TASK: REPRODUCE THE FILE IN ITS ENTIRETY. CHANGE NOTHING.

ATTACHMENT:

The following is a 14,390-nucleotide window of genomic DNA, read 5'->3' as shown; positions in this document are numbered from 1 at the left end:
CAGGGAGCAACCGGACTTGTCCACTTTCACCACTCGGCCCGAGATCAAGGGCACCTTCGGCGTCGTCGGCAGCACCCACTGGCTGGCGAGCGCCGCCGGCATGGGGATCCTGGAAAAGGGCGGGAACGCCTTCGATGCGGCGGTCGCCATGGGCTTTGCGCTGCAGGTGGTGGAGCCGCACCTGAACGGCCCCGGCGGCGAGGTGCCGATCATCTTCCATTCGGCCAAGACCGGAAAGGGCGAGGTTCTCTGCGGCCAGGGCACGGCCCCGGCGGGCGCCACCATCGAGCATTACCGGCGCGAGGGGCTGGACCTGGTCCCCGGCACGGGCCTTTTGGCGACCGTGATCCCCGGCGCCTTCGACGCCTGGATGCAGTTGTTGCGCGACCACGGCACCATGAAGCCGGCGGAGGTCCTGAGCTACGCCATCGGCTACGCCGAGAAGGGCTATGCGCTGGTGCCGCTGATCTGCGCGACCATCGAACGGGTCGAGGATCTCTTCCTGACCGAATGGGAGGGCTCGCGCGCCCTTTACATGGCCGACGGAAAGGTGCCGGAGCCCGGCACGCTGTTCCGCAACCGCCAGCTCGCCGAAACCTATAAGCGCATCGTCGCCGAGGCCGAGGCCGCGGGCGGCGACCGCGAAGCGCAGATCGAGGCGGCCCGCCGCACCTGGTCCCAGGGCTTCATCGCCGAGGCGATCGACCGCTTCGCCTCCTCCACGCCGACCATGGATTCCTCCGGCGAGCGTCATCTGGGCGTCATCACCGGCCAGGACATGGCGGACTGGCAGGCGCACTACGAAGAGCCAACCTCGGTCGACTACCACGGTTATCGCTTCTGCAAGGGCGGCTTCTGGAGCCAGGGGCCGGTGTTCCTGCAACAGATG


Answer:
The following is a 14,390-nucleotide window of genomic DNA, read 5'->3' as shown; positions in this document are numbered from 1 at the left end:
CAGGGAGCAACCGGACTTGTCCACTTTCACCACTCGGCCCGAGATCAAGGGCACCTTCGGCGTCGTCGGCAGCACCCACTGGCTGGCGAGCGCCGCCGGCATGGGGATCCTGGAAAAGGGCGGGAACGCCTTCGATGCGGCGGTCGCCATGGGCTTTGCGCTGCAGGTGGTGGAGCCGCACCTGAACGGCCCCGGCGGCGAGGTGCCGATCATCTTCCATTCGGCCAAGACCGGAAAGGGCGAGGTTCTCTGCGGCCAGGGCACGGCCCCGGCGGGCGCCACCATCGAGCATTACCGGCGCGAGGGGCTGGACCTGGTCCCCGGCACGGGCCTTTTGGCGACCGTGATCCCCGGCGCCTTCGACGCCTGGATGCAGTTGTTGCGCGACCACGGCACCATGAAGCCGGCGGAGGTCCTGAGCTACGCCATCGGCTACGCCGAGAAGGGCTATGCGCTGGTGCCGCTGATCTGCGCGACCATCGAACGGGTCGAGGATCTCTTCCTGACCGAATGGGAGGGCTCGCGCGCCCTTTACATGGCCGACGGAAAGGTGCCGGAGCCCGGCACGCTGTTCCGCAACCGCCAGCTCGCCGAAACCTATAAGCGCATCGTCGCCGAGGCCGAGGCCGCGGGCGGCGACCGCGAAGCGCAGATCGAGGCGGCCCGCCGCACCTGGTCCCAGGGCTTCATCGCCGAGGCGATCGACCGCTTCGCCTCCTCCACGCCGACCATGGATTCCTCCGGCGAGCGTCATCTGGGCGTCATCACCGGCCAGGACATGGCGGACTGGCAGGCGCACTACGAAGAGCCAACCTCGGTCGACTACCACGGTTATCGCTTCTGCAAGGGCGGCTTCTGGAGCCAGGGGCCGGTGTTCCTGCAACAGATG